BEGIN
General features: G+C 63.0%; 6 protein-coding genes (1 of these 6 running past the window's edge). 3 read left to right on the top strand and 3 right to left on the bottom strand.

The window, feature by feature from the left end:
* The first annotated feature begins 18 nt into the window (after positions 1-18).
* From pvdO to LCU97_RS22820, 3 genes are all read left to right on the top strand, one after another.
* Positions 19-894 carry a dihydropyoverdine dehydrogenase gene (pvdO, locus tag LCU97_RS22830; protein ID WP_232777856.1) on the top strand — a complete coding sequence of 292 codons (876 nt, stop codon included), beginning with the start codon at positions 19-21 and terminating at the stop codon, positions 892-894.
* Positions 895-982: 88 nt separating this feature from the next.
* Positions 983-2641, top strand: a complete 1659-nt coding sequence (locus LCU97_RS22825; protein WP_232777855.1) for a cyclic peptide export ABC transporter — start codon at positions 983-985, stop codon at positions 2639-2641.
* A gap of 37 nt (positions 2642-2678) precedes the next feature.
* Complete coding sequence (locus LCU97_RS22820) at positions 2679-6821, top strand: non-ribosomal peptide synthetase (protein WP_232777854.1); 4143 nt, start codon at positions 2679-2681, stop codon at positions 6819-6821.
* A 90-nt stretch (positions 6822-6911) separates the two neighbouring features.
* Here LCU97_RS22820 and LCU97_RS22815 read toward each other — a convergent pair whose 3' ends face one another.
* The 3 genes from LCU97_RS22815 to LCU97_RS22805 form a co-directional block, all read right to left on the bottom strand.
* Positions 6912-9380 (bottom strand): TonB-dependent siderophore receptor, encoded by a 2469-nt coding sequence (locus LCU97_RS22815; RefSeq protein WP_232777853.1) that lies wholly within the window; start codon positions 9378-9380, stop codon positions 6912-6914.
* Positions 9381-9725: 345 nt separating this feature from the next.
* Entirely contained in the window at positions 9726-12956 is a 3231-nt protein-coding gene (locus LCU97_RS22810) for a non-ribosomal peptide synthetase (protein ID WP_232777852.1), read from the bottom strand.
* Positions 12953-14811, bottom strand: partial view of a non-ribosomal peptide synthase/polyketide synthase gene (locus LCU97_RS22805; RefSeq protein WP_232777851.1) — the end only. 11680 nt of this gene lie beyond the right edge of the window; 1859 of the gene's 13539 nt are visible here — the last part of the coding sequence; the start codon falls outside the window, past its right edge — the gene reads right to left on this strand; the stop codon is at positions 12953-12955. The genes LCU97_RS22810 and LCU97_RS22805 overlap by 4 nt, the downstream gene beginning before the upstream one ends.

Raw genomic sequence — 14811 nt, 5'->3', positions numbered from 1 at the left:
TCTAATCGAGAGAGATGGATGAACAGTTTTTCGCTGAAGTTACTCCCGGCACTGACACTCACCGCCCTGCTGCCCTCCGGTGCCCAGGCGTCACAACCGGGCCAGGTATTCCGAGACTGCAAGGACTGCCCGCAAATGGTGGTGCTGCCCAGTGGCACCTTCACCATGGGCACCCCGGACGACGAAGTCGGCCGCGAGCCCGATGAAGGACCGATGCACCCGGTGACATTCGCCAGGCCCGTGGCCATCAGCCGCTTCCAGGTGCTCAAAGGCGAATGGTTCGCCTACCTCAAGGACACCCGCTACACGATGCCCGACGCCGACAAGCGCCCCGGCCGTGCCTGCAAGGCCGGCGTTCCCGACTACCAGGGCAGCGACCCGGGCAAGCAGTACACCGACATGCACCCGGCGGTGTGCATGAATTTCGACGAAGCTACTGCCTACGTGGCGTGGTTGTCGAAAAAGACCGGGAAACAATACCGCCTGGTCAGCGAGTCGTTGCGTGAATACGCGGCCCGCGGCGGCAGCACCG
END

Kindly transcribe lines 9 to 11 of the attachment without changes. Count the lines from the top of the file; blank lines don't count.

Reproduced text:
* Complete coding sequence (locus LCU97_RS22820) at positions 2679-6821, top strand: non-ribosomal peptide synthetase (protein WP_232777854.1); 4143 nt, start codon at positions 2679-2681, stop codon at positions 6819-6821.
* A 90-nt stretch (positions 6822-6911) separates the two neighbouring features.
* Here LCU97_RS22820 and LCU97_RS22815 read toward each other — a convergent pair whose 3' ends face one another.